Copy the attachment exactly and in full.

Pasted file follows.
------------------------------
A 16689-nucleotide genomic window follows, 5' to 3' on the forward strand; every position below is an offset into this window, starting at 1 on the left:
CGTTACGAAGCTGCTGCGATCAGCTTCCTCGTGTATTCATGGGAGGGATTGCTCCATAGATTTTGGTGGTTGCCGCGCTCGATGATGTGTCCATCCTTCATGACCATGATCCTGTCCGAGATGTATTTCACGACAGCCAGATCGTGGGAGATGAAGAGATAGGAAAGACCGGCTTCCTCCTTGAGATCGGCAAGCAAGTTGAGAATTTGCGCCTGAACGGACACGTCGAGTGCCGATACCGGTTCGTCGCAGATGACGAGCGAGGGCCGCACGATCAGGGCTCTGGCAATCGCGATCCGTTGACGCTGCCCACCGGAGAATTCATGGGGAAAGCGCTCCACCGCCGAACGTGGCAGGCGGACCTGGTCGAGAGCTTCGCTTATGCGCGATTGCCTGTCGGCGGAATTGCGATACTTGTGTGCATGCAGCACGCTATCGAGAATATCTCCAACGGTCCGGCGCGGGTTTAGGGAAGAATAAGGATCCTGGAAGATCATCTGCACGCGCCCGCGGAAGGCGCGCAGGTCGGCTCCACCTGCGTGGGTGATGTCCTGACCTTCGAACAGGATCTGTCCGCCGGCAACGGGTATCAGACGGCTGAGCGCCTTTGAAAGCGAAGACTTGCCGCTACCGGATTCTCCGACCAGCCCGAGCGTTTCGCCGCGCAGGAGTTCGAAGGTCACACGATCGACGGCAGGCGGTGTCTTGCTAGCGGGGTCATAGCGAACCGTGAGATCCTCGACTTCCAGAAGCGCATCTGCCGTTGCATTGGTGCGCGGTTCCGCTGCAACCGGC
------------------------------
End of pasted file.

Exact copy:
A 16689-nucleotide genomic window follows, 5' to 3' on the forward strand; every position below is an offset into this window, starting at 1 on the left:
CGTTACGAAGCTGCTGCGATCAGCTTCCTCGTGTATTCATGGGAGGGATTGCTCCATAGATTTTGGTGGTTGCCGCGCTCGATGATGTGTCCATCCTTCATGACCATGATCCTGTCCGAGATGTATTTCACGACAGCCAGATCGTGGGAGATGAAGAGATAGGAAAGACCGGCTTCCTCCTTGAGATCGGCAAGCAAGTTGAGAATTTGCGCCTGAACGGACACGTCGAGTGCCGATACCGGTTCGTCGCAGATGACGAGCGAGGGCCGCACGATCAGGGCTCTGGCAATCGCGATCCGTTGACGCTGCCCACCGGAGAATTCATGGGGAAAGCGCTCCACCGCCGAACGTGGCAGGCGGACCTGGTCGAGAGCTTCGCTTATGCGCGATTGCCTGTCGGCGGAATTGCGATACTTGTGTGCATGCAGCACGCTATCGAGAATATCTCCAACGGTCCGGCGCGGGTTTAGGGAAGAATAAGGATCCTGGAAGATCATCTGCACGCGCCCGCGGAAGGCGCGCAGGTCGGCTCCACCTGCGTGGGTGATGTCCTGACCTTCGAACAGGATCTGTCCGCCGGCAACGGGTATCAGACGGCTGAGCGCCTTTGAAAGCGAAGACTTGCCGCTACCGGATTCTCCGACCAGCCCGAGCGTTTCGCCGCGCAGGAGTTCGAAGGTCACACGATCGACGGCAGGCGGTGTCTTGCTAGCGGGGTCATAGCGAACCGTGAGATCCTCGACTTCCAGAAGCGCATCTGCCGTTGCATTGGTGCGCGGTTCCGCTGCAACCGGC